“I don’t know about brilliant, but I have a good sense of self-preservation.” Except when her mouth opened and words came out without running through her brain first; what had that been? Some suicidal bratty class-war remnant of her childhood?

Jervennon laughed. “I’ll take it. Come on in, please. Your valet sent word?”

Taslin dropped to one knee. “Jervennon. I am being pressured to choose.”

 

 


Sorry for the delay! (Nano <.<)

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Chapter 9 – Taslin – Hold

“Hold!”

Her opponent fell down on his knees. “I yield. Shit, what have you been doing?”

“Practicing?” Taslin sheathed her sword and offered the man a hand up. “You’re doing well, Sethen. But you’ve got to watch that guard.”

“You’ve been here two days longer than I have.” He took her hand and stumbled to his feet. “And you’ve already got a patron.”

“He’s not my patron, not yet.” She smoothed her hands over her tunic uncomfortably. “He’s just giving me gifts.”

“You’re not that naive, are you?” He tugged on the hem of his own top – standard-issue, where Taslin’s now fit her perfectly.

“Of course not. He’s giving me gifts to buy his way into being my Patron, but he’s very insistent on the gifts being no-obligation. Besides, they’re nice gifts. You ought to consider it.”

“If you’re his type, I doubt that I am.” Sethen and Taslin, between them, exemplified two of the three sorts of Gladiator, as common wisdom had it: he was tall, broad, and built like a Ring wall; she was lean, tall, and built like a Tower.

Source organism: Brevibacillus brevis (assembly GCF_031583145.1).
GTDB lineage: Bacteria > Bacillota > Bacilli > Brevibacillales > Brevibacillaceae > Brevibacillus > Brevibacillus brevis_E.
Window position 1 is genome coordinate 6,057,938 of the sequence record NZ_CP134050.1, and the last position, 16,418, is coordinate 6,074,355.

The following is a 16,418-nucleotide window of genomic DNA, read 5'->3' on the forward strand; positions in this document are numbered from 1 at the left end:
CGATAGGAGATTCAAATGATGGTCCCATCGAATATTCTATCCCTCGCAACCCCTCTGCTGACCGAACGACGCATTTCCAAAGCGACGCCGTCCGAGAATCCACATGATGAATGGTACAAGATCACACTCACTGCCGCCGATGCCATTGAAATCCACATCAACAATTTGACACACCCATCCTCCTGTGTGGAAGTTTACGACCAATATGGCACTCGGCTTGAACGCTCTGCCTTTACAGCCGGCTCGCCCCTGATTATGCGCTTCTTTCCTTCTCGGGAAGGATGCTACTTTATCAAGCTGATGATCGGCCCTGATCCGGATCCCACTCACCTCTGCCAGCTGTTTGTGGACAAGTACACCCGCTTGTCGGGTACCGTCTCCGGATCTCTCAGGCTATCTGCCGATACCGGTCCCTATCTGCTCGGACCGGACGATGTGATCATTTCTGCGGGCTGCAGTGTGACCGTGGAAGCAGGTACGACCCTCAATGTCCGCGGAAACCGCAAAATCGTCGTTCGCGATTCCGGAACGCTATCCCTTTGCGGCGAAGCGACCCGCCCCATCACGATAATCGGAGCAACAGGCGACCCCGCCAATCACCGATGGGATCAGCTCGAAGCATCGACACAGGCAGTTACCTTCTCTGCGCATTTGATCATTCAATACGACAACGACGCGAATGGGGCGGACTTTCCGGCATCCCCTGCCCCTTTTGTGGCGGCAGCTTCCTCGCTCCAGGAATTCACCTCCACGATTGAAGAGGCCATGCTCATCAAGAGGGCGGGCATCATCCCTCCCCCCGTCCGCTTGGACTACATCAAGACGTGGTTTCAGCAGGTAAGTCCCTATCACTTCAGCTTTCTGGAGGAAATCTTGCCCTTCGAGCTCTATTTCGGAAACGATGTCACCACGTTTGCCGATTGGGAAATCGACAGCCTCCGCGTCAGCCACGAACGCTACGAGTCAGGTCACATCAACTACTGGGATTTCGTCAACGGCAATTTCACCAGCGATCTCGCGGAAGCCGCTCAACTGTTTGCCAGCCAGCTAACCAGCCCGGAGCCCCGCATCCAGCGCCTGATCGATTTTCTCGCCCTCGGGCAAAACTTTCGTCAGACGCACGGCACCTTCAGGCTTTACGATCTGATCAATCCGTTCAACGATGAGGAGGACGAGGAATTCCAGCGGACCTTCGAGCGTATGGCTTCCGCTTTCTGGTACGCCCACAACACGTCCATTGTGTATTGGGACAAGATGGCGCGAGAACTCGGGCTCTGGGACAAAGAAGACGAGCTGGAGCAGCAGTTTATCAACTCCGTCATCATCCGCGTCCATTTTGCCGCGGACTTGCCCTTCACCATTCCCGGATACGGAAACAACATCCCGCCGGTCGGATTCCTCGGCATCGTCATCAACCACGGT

“I haven’t figured that out yet. He didn’t even try for services for payment rendered.” She unbuckled her sword-belt and hung it on the gear rack. “I have an hour before my stage class; do you want to take a walk together?”

Sethen, in the middle of taking of his own practice-gear and armour, froze. “Taslin…”

She hissed. “A walk, Sethen, a walk. That is all.” He would have to let go of his devotion to his True Love in the Ninth Circle eventually. But Taslin would not be the one he did so for.

“Why?” He had unfrozen, at least; he was going to have to work on his surprise reactions, or he was going to get beaten to a pulp in the pit really quickly.

“Because we’re of a time coming in, we’re getting along decently, and in a place like this, we could both use every ally we can get.”

“Are you always thinking about strategy?”

And this was why she was a stronger fighter in the pit than he was, despite his unassailable front.

“Usually. Sometimes I sleep. So, walk?”

“We’re allowed to?”

“We’re allowed to do quite a bit, as long as it doesn’t interfere with our matches, our instruction, our our Patrons, which neither of us have.”

“I never imagined wearing a collar would be so free.” He grabbed two towels off of the rack and tossed one to Taslin. “Shower first?”

“Sounds lovely. Maybe I can get through it without a valet offering to wash my back.”

“I’m not the only one? I feel left out.” Too late, she remembered that Sethen had trouble with sarcasm. “Joking. I’ve been turning Vinroth down for two weeks.”

“Much to Vinroth’s dismay.” The valet walked into the sandbox, smirking. “Here, I brought you both a clean tunic for after the showers you won’t let me in for.”

“You’re so good to us, however mean we are to you.”